Following are nutritional recommendations made for motherhood – before conception, during pregnancy and while breastfeeding. First a word of clarification about breast milk:
Not all breast milk is created equal
Diet can influence the quality and quantity of mother’s milk. Due to the fact that we’ve so often heard that “breast milk is best”, some are actually surprised to learn that the quality of a mother’s breast milk can vary depending on her diet.
The crux of Dr. Price’s teaching is the need for extra nutrition during baby’s formative period to ensure optimal development. As Kristin Michaelis, the author of Beautiful Babies, states: “No matter what you eat, they say, your breast milk will be perfect. This – there’s no other way to put it – is bunk. Pure myth. The more nutrient-dense the mother’s diet, the more nutrient dense the mother’s milk. We also know the opposite is true – the less nutrient-dense the mother’s diet, the less nutrient-dense her milk.”
A mother’s diet determines the amount and kinds of fat in her milk. Babies need fat. It is essential for growth, especially for the development of the nervous system and of the brain, which is 60% fat. As Kerstin Peterson explains in her article on top-quality breast milk – “A 1999 study in the scientific journal Lipids showed that breast milk could have a very wide range of fat content. Depending on their mothers’ diet, some babies get 2% milk, and others get up to 9%, the equivalent of table cream. Which babies are getting better nutrition? Lactating women on high-carbohydrate, low-fat diets have been found to experience a decrease in their milk fat levels, which is associated with infant neurological problems and failure to thrive.”
Here is the diet the Weston A. Price Foundation recommends for pregnant and nursing mothers. For further reading, we highly recommend the books Nourishing Traditions and Nourishing Traditions Book of Baby and Child Care, available via our Amazon affiliation.
- Cod Liver Oil to supply 20,000 IU vitamin A and 2000 IU vitamin D per day. See brand and dosage recommendations.
- 1 quart (or 32 ounces) whole milk daily, preferably raw and from pasture-fed cows. Learn more about raw milk
- 4 tablespoons butter daily, preferably from pasture-fed cows. See our complete list of recommended traditional fats
- 2 or more eggs daily, preferably from pastured chickens [and preferably soy free]
- Additional egg yolks daily, added to smoothies, salad dressings, scrambled eggs, etc.
- 3-4 ounces fresh liver, once or twice per week. If you have been told to avoid liver for fear of getting “too much Vitamin A,” be sure to read Vitamin A Saga.
- Fresh seafood, 2-4 times per week, particularly wild salmon, shellfish and fish eggs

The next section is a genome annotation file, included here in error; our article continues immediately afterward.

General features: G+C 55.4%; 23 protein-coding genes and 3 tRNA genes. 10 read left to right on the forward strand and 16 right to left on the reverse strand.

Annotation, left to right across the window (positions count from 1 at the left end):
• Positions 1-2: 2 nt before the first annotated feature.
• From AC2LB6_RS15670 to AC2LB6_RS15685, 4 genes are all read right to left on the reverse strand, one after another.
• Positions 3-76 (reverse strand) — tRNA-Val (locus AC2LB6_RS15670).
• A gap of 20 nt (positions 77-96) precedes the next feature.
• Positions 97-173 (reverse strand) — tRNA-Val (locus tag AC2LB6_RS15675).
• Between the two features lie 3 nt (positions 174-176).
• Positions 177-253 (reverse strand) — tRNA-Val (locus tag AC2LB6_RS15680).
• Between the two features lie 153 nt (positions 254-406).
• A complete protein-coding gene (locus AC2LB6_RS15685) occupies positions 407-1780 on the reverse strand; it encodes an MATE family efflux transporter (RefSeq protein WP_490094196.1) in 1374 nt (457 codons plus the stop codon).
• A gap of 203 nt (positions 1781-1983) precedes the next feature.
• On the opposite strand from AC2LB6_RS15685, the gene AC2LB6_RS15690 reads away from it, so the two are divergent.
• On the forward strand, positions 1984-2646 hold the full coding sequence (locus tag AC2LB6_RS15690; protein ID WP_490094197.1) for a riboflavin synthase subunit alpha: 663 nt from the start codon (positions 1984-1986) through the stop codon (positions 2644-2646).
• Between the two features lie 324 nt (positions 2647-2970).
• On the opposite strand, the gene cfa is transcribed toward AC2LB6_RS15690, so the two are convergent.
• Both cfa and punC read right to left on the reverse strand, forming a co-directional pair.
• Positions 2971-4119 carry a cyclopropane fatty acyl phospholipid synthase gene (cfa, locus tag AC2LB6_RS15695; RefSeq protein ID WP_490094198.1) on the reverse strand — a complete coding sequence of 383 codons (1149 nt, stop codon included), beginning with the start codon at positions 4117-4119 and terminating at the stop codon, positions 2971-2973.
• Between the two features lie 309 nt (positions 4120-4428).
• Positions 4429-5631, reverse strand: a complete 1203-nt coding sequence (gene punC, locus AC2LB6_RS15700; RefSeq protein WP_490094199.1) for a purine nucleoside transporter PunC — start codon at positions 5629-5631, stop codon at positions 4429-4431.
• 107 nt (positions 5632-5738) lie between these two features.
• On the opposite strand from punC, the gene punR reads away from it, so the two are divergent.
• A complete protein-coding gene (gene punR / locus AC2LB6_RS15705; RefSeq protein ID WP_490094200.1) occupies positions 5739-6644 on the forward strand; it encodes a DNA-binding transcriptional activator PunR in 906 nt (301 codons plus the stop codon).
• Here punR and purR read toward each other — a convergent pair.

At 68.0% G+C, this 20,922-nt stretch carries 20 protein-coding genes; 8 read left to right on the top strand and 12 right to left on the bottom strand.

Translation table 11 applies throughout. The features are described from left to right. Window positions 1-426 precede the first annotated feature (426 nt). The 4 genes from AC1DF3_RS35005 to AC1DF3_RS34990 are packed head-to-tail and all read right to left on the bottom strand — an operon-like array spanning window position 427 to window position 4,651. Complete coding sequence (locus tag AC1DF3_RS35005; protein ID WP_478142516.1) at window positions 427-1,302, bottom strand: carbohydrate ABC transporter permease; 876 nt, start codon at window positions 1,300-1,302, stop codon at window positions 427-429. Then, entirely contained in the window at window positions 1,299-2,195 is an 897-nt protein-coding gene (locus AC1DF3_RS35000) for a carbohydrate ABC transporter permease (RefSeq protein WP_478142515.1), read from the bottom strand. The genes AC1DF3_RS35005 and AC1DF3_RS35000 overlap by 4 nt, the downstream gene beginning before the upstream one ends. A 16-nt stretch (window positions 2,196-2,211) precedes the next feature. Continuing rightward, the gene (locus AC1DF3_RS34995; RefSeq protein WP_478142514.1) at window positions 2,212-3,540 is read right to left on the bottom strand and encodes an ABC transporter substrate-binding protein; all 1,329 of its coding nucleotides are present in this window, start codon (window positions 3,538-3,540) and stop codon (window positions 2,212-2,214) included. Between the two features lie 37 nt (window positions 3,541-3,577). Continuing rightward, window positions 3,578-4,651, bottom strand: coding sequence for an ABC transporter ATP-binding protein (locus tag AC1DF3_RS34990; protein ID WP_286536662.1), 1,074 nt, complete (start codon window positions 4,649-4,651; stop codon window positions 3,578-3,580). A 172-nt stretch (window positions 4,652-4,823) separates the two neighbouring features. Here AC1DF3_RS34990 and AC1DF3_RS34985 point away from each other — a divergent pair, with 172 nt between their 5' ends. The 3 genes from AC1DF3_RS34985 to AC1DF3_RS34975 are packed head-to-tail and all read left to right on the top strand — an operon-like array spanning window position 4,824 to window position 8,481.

- Fresh beef or lamb daily, always consumed with the fat – preferably 100% grass-fed
- Oily fish or lard daily, for vitamin D. For oily fish, we recommend Vital Choice’s canned sardines and mackerel via our affiliate program, and love this recipe. Nourished Kitchen teaches how to render lard.
- 2 tablespoons coconut oil daily, used in cooking or smoothies, etc. We recommend organic cold-pressed coconut oils such as Artisana, Garden of Life and Barlean’s.
- Lacto-fermented condiments and beverages – such as sauerkraut and beet kvass
- Bone broths used in soups, stews and sauces
- Soaked whole grains
- Fresh vegetables and fruits – preferably organic
- Trans fatty acids (e.g., hydrogenated oils) – these are in many of the industrially processed foods found in packages, cans and boxes, even if labeled 0% because of labeling laws*. As such, it is recommended that you stick with foods that have a single ingredient such as: apple. Trans fats can be cleared from a mother’s system in about two weeks if she avoids eating them and consumes traditional fats instead.
- Junk foods – perhaps the term is an oxymoron. “There is no junk food. There is junk and there is food.”
- Commercial fried foods
- White flour
- Soft drinks
- Drugs (even prescription drugs)
Nourishing Our Children adds:
- Avoid soy imitation foods such as soy hot dogs, soy milk, soy yogurt and the like.
- Also avoid vegetable oils such as canola, corn, soy and so forth.
The Weston A. Price Foundation publishes this warning with their recommendations, “Cod liver oil contains substantial levels of omega-3 EPA, which can cause numerous health problems, such as hemorrhaging during the birth process, if not balanced by arachidonic acid (ARA), an omega-6 fatty acid found in liver, egg yolks and meat fats. Please do not add cod liver oil to a diet that is deficient in these important animal foods. It is important to follow our diet for pregnant mothers in its entirety, not just selected parts of it.”
* The FDA’s guidelines for trans fat labeling allows companies to list zero trans fats when there is actually as much as 500mg trans per serving. That could be a lot of trans fat to unwittingly eat, especially if that food is a frequent choice.
I believe these are the 2 studies referenced in this article that I link to above: